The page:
Laboratory studies show that Merck & Co’s experimental oral COVID-19 antiviral drug, molnupiravir, is likely to be effective against known variants of the coronavirus, including the dominant, highly transmissible Delta, the company said.
Since molnupiravir does not target the spike protein of the virus – the target of all current COVID-19 vaccines – which defines the differences between the variants, the drug should be equally effective as the virus continues to evolve, said Jay Grobler, head of infectious disease and vaccines at Merck.
Molnupiravir instead targets the viral polymerase, an enzyme needed for the virus to make copies of itself. It is designed to work by introducing errors into the genetic code of the virus.
Data shows that the drug is most effective when given early in the course of infection, Merck said.
The U.S. drugmaker tested its antiviral against nasal swab samples taken from participants in early trials of the drug. Delta was not in wide circulation at the time of those trials, but molnupiravir was tested against lab samples of the variant behind the latest surge in COVID-19 hospitalizations and deaths.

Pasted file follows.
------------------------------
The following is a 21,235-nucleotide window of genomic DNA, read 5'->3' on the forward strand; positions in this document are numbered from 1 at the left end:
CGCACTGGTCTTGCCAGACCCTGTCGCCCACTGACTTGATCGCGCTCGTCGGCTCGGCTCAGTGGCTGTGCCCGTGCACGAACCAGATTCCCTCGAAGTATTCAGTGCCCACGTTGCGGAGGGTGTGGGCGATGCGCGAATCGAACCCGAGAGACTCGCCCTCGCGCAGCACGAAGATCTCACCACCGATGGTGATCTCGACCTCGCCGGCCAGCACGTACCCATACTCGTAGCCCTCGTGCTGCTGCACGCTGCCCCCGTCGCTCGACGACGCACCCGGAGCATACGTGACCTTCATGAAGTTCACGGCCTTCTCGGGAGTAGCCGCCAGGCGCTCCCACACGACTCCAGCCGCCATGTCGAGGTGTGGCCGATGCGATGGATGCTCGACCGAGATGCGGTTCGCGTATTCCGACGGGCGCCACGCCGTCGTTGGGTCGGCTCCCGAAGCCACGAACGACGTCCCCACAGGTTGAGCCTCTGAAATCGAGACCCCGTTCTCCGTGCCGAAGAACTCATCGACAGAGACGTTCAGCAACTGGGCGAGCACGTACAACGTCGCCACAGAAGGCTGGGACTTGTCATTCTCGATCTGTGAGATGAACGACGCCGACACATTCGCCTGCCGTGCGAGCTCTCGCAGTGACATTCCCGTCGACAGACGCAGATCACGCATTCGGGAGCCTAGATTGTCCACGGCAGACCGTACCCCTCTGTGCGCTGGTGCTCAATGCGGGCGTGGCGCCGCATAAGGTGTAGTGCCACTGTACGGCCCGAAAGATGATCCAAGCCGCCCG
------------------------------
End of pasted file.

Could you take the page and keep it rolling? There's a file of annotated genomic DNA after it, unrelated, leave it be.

Merck said earlier this year that a small, mid-stage trial found that after five days of molnupiravir treatment, none of the patients taking various doses of the drug tested positive for infectious virus, while 24% of placebo patients did have detectable levels.
Merck is currently conducting two Phase III trials of the antiviral it is developing with Ridgeback Biotherapeutics – one for treatment of COVID-19 and another as a preventive.
Merck anticipates that the Phase III treatment study will finish in early November, Grobler said.
The trial enrolled nonhospitalized COVID-19 patients who have had symptoms for no more than five days and are at risk for severe disease. The latest analysis was presented during IDWeek, the annual meeting of infectious disease organizations, including the Infectious Diseases Society of America.
Photo – EPA-EFE/JUSTIN LANE